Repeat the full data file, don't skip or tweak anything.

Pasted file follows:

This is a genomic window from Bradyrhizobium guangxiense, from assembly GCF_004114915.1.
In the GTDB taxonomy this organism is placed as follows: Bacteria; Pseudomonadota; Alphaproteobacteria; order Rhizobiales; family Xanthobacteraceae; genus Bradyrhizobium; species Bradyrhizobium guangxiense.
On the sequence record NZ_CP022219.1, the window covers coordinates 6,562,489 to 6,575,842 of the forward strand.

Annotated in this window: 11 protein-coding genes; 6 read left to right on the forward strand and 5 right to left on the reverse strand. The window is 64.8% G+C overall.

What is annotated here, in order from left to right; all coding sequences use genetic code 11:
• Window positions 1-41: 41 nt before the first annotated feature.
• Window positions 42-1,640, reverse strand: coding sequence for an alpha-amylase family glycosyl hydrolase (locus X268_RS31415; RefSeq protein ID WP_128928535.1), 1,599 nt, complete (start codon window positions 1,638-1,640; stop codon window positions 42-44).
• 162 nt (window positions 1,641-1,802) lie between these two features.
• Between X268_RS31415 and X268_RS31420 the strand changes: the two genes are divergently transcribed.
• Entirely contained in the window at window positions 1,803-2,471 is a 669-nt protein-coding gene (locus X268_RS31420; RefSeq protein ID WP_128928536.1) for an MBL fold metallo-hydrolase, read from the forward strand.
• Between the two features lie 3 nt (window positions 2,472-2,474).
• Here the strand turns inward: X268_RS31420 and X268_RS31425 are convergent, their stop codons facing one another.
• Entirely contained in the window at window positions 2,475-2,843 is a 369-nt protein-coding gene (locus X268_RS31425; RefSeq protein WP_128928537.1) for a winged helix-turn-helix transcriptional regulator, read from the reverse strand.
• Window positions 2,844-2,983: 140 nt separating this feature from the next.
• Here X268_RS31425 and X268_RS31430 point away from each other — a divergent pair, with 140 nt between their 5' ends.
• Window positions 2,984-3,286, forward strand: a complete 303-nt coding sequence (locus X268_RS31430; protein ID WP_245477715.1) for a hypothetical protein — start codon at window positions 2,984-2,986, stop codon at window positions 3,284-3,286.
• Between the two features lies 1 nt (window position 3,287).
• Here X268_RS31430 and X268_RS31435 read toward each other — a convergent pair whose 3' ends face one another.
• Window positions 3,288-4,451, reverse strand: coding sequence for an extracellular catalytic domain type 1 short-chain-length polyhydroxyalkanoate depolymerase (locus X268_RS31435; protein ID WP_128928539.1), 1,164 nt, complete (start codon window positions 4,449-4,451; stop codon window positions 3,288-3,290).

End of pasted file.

This is a genomic window from Bradyrhizobium guangxiense, from assembly GCF_004114915.1.
In the GTDB taxonomy this organism is placed as follows: Bacteria; Pseudomonadota; Alphaproteobacteria; order Rhizobiales; family Xanthobacteraceae; genus Bradyrhizobium; species Bradyrhizobium guangxiense.
On the sequence record NZ_CP022219.1, the window covers coordinates 6,562,489 to 6,575,842 of the forward strand.

Annotated in this window: 11 protein-coding genes; 6 read left to right on the forward strand and 5 right to left on the reverse strand. The window is 64.8% G+C overall.

What is annotated here, in order from left to right; all coding sequences use genetic code 11:
• Window positions 1-41: 41 nt before the first annotated feature.
• Window positions 42-1,640, reverse strand: coding sequence for an alpha-amylase family glycosyl hydrolase (locus X268_RS31415; RefSeq protein ID WP_128928535.1), 1,599 nt, complete (start codon window positions 1,638-1,640; stop codon window positions 42-44).
• 162 nt (window positions 1,641-1,802) lie between these two features.
• Between X268_RS31415 and X268_RS31420 the strand changes: the two genes are divergently transcribed.
• Entirely contained in the window at window positions 1,803-2,471 is a 669-nt protein-coding gene (locus X268_RS31420; RefSeq protein ID WP_128928536.1) for an MBL fold metallo-hydrolase, read from the forward strand.
• Between the two features lie 3 nt (window positions 2,472-2,474).
• Here the strand turns inward: X268_RS31420 and X268_RS31425 are convergent, their stop codons facing one another.
• Entirely contained in the window at window positions 2,475-2,843 is a 369-nt protein-coding gene (locus X268_RS31425; RefSeq protein WP_128928537.1) for a winged helix-turn-helix transcriptional regulator, read from the reverse strand.
• Window positions 2,844-2,983: 140 nt separating this feature from the next.
• Here X268_RS31425 and X268_RS31430 point away from each other — a divergent pair, with 140 nt between their 5' ends.
• Window positions 2,984-3,286, forward strand: a complete 303-nt coding sequence (locus X268_RS31430; protein ID WP_245477715.1) for a hypothetical protein — start codon at window positions 2,984-2,986, stop codon at window positions 3,284-3,286.
• Between the two features lies 1 nt (window position 3,287).
• Here X268_RS31430 and X268_RS31435 read toward each other — a convergent pair whose 3' ends face one another.
• Window positions 3,288-4,451, reverse strand: coding sequence for an extracellular catalytic domain type 1 short-chain-length polyhydroxyalkanoate depolymerase (locus X268_RS31435; protein ID WP_128928539.1), 1,164 nt, complete (start codon window positions 4,449-4,451; stop codon window positions 3,288-3,290).